Spirit Airlines coming to Manchester airport this fall, serving Florida cities

  • Manchester-Boston Regional Airport—Courtesy

  • A Spirit Airlines Airbus A320 takes off from Fort Lauderdale-Hollywood International Airport, on Jan. 19, 2021. Wilfredo Lee / AP

Monitor staff
Published: 6/16/2021 2:26:06 PM

After years of effort, Manchester-Boston Regional Airport has finally lured a new budget airline, Florida-based Spirit Airways, and officials hope it marks the start of the airport’s rebirth after a decade of decline.

In particular, city and state officials hope Spirit’s arrival will echo the arrival of Southwest Airlines in 1998, which triggered a period in which Manchester-Boston was the fastest growing airport in the country.

Florida-based Spirit, which has been flying to Boston since 2006, announced Wednesday that on Oct. 7 it will begin non-stop service to Ft. Lauderdale and Orlando, and in November will connect to Ft. Meyers and Tampa.

“What people want today are convenient non-stop flights,” said Matt Klein, executive vice-president of Spirit, during a press conference at the airport to announce the change. The airline is known for its low fares, made possible in part by charging for bags, seat assignments and even simple refreshments.

Spirit is the first airline to come to the airport since 2004. As a sign of the decision’s importance, the press conference attracted Gov. Chris Sununu, Manchester Mayor Joyce Craig, and representatives from federal offices as well as a host of business and local representatives.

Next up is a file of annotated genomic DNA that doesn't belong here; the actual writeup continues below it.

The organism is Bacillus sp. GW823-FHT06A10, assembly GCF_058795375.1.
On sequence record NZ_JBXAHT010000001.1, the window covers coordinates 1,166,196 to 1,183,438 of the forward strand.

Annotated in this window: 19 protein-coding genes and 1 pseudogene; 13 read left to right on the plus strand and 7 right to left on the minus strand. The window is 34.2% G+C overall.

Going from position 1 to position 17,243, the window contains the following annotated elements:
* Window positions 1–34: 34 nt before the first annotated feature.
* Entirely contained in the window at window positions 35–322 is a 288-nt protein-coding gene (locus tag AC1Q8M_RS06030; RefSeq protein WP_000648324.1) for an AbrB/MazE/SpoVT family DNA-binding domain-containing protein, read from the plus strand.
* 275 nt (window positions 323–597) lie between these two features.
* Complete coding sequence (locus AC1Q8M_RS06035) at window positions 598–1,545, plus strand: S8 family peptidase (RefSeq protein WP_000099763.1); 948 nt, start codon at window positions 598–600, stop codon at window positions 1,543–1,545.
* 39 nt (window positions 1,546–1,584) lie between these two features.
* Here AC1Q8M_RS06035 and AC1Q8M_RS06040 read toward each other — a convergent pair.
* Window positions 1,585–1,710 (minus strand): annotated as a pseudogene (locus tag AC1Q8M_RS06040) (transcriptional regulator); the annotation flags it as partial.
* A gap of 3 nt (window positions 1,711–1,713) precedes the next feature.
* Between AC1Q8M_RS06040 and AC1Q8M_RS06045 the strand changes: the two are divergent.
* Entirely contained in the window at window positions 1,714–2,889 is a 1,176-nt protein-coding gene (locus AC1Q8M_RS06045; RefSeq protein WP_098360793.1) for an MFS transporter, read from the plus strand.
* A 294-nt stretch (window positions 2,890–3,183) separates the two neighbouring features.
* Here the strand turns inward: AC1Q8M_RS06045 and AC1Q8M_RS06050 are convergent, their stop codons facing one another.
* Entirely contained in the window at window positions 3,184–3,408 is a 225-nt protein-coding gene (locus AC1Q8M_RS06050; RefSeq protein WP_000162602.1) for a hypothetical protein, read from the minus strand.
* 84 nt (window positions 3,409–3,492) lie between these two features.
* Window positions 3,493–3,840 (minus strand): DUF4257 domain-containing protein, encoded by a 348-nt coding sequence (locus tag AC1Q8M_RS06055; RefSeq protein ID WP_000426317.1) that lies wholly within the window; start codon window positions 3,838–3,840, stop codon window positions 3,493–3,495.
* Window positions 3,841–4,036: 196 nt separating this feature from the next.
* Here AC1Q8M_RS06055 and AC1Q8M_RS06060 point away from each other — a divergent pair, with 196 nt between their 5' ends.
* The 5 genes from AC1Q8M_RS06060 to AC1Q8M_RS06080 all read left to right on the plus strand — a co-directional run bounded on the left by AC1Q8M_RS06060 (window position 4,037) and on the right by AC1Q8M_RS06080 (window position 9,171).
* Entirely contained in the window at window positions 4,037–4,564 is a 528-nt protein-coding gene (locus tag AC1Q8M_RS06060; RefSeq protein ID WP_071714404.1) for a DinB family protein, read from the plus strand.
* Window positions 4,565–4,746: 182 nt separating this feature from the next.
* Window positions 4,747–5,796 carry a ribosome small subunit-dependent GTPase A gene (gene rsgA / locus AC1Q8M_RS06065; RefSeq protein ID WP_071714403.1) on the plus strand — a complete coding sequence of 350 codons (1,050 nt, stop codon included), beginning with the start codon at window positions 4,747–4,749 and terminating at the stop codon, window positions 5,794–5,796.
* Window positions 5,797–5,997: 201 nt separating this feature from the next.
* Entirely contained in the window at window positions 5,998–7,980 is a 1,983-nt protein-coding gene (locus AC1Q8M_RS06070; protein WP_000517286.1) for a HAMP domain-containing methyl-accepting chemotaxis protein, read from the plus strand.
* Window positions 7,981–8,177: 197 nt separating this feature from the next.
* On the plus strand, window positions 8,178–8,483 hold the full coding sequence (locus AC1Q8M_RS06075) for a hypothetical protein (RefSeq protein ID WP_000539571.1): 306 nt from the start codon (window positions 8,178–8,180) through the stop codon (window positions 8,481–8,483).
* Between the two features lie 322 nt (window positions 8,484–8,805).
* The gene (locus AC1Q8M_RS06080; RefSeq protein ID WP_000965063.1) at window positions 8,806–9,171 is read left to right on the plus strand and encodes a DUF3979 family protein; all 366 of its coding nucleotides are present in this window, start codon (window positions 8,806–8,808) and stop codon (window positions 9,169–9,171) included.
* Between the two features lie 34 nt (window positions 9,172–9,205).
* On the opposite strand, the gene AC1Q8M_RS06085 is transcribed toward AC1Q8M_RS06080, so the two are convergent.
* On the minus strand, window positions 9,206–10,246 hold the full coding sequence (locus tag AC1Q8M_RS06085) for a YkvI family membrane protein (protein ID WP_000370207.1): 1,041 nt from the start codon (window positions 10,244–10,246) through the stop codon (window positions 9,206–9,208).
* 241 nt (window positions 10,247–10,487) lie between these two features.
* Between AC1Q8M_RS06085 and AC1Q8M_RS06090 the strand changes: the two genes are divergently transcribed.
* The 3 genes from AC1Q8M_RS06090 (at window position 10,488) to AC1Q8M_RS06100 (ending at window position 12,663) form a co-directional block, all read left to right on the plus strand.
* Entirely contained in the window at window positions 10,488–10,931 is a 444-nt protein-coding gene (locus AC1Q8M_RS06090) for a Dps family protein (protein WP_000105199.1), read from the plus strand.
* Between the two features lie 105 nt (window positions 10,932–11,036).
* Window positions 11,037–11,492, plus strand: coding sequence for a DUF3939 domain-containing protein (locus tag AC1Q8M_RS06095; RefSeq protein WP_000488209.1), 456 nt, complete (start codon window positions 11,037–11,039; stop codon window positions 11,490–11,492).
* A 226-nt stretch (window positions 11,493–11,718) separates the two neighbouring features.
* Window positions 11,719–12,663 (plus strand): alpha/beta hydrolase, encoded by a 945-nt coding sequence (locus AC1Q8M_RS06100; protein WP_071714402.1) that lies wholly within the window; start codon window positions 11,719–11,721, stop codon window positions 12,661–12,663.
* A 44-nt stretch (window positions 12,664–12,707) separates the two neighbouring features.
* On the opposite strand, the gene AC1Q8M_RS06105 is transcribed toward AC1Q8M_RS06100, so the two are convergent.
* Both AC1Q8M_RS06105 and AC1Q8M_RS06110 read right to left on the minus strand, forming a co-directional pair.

Manchester airport has been trying for years to lure Spirit or JetBlue up to New Hampshire, needing a low-cost option to keep passengers from making the trek south to Logan Airport.

Its efforts have been stymied by industry trends, particularly airline mergers. These mergers freed up terminal space at larger airports like Logan and lowered the cost of setting up shop there, attracting low-cost airlines that had previously shunned big airports to cut expenses. The 2004 decision by then-upstart JetBlue to enter the New England market at Logan marked the end of good times for Manchester.

Manchester-Boston peaked in 2005, when almost 4.5 million passengers passed through the terminal and seven airlines served the city. Since then, the passenger count has declined each year, hitting 1.7 million in 2019 with just four airlines in the airport – Delta Airlines has since departed – and only half of its 15 gates are in use. By contrast, Boston’s Logan Airport boomed during those same years: in 2004 Logan carried about six times as many passengers as Manchester but in 2018 it carried 21 times as many passengers as Manchester.

COVID-19 was a further blow to all airports. Manchester’s passenger count in 2020 was lower than it has been since before the current terminal was opened in 1994, back when envelopes were left under the windshield wipers of parked vehicles with a request that drivers mail in the per-diem cost of parking in and around the airport.

The airport’s cargo business, by contrast, has been doing well, helped by the establishment of logistics business in southern New Hampshire and, more recently, by the pandemic’s boost to online business. More than 211 million pounds of cargo went through the airport last year, the most on record.

But passenger counts are the key to the airport’s financial success, from the airline income that they produce to the parking income and the income from stores and restaurants that set up there.

In his talks Wednesday, airport director Ted Kitchens cited the 2020 restructuring of three bonds issued for major construction of airport buildings for lowering interest costs and letting it reduce the charge for airlines to connect to the terminal by about half.

(David Brooks can be reached at 369-3313 or dbrooks@cmonitor.com or on Twitter @GraniteGeek.)

David Brooks bio photo

David Brooks is a reporter and the writer of the sci/tech column Granite Geek and blog granitegeek.org, as well as moderator of Science Cafe Concord events. After obtaining a bachelor’s degree in mathematics he became a newspaperman, working in Virginia and Tennessee before spending 28 years at the Nashua Telegraph . He joined the Monitor in 2015.

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